Home > conversations, Family, Life > Why it’s good for the baby bird to leave the nest.

Why it’s good for the baby bird to leave the nest.

We Latimers began as four, but now we stand as two. It’s just me and Mr. Latimer, and it’s been this way for the last few years. Whether we like it or not, this has made us a little closer. For about 10 years, I lived away from home in different states. I probably came home to visit 1-3 times a year, but dutifully called home every 7-10 days. The year that I turned 25, I noticed that Mr. Latimer and I started to have conversations that didn’t revolve around him updating me on the Philadelphia Eagles’ progress  for the current/upcoming season. It was like he thought of me as an adult and could actually tell me things. This allowed me to feel comfortable to do the same.

Sample conversation:

Me: Hey, dad. What’s up?

Mr. Latimer: Oh, you know, I’m trying to deal with all this bulls*** with work/insurance company/grandmom’s health and living situation. I keep trying to (insert small task), but they keep (insert annoying bureaucratic roadblock).

Me: Well, that blows.

ML:  Yeah, I know. What’s up with you?

Me: Oh, I’m just trying sort out stuff with work/school/faceless corporation or institution.

ML: What, are they trying to screw you? Tell them to go f*** themselves.

Me: Hmm. Maybe.

Two years ago, however, I moved back to PA and back in with Mr. Latimer for practical, money saving reasons. All those meaningful father-daughter conversations rapidly vanished because Mr. Latimer forgot that I lived on my own, without parental supervision, for a decade. Suddenly, I was nine years old again. Well, maybe I was 12 because I was allowed to use the stove. This past past spring, I decided that it would be best for both me and Mr. Latimer if  I moved out. He was not keen on the idea since I would have to increase the amount I borrowed for my student loans, but I assured him there were magical, intangible benefits to my pending debt.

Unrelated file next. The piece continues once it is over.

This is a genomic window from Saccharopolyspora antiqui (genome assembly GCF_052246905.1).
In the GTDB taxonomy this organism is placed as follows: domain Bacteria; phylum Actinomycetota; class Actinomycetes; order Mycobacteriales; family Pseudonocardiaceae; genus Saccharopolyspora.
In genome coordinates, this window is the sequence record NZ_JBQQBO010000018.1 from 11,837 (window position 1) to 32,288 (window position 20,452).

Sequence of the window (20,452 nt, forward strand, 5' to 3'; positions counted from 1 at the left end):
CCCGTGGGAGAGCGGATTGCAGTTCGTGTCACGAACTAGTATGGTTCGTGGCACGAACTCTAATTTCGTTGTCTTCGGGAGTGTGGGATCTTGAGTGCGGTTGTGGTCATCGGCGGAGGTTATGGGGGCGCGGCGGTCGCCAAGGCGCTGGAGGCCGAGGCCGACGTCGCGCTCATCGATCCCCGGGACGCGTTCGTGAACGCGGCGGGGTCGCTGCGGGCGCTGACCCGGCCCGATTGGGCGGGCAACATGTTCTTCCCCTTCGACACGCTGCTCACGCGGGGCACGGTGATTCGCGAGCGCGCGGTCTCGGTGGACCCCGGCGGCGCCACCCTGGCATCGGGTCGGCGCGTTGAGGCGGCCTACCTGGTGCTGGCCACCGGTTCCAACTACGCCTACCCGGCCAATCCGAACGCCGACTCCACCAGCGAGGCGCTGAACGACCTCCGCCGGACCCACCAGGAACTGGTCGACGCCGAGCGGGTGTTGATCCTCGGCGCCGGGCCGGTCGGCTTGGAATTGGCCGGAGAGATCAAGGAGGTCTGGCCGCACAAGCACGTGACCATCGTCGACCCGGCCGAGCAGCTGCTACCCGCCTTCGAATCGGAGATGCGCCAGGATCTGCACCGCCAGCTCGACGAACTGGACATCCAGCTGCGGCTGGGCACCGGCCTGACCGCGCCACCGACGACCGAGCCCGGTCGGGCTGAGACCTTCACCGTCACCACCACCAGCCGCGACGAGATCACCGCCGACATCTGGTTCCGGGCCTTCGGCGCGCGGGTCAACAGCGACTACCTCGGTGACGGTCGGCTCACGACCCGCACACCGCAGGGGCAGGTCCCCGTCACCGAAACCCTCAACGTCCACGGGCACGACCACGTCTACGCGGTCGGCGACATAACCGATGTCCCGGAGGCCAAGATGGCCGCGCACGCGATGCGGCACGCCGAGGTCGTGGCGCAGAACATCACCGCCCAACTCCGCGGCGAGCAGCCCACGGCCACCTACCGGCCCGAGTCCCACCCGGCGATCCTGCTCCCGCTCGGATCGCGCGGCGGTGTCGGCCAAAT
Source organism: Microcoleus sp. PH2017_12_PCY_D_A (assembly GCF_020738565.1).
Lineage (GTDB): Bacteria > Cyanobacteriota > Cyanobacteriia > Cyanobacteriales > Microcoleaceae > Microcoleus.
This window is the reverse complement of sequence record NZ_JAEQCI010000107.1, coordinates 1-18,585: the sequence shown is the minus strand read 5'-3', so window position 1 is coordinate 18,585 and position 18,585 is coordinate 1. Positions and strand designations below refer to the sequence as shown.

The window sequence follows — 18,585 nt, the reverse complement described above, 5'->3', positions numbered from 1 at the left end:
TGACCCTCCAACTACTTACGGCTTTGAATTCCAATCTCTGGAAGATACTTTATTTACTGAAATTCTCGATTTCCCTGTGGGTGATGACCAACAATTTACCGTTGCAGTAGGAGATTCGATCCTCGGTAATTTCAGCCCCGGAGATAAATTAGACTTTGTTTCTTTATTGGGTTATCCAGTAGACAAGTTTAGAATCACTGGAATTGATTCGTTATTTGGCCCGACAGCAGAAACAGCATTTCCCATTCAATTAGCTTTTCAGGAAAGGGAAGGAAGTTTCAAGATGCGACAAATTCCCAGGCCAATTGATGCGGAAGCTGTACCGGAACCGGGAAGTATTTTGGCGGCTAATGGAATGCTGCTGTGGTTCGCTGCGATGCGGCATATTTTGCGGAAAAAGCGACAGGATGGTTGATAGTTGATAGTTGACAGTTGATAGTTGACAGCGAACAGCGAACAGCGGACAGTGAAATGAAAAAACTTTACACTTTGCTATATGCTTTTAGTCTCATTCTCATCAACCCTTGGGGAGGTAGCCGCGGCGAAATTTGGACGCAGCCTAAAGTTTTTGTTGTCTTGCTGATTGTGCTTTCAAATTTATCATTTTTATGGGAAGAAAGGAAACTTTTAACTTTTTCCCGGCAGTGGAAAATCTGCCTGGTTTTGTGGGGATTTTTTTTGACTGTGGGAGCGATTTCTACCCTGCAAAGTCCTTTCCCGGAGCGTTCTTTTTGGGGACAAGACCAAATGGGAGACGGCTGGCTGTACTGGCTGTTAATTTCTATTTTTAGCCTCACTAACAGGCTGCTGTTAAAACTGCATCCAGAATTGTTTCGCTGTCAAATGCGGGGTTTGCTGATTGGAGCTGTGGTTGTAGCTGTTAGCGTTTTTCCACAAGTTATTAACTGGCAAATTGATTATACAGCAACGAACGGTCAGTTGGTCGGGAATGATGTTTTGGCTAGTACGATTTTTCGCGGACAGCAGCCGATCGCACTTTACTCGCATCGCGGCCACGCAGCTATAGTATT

Two months after moving out from my dad’s, I noticed some of those magical, intangible benefits were coming to fruition. I spoke with my dad briefly on Friday and as a sidenote to a conversation, I mentioned that I re-hurt my hip, but I didn’t want to talk about it because I’d probably start crying. Mr. Latimer played it cool and we wrapped up our chat. Then on Saturday, Mr. Latimer called and said he knew I didn’t want to talk yesterday, but maybe I wanted to talk about what I was upset about now. I was floored. And touched. And really happy.

When I was gone all those years, I missed my dad a lot and I’m really glad that I got stay with him for the last two years. Even though I think my dad would have been happy to have me stay at home for another two years, I think it was the right decision to move out. With a little space between us, we can go back to seeing each as real people and even be better family members to each other.

Hmm. I wonder what will happen when Mr. Latimer turns 80 and then moves in with me?



Categories: conversations, Family, Life
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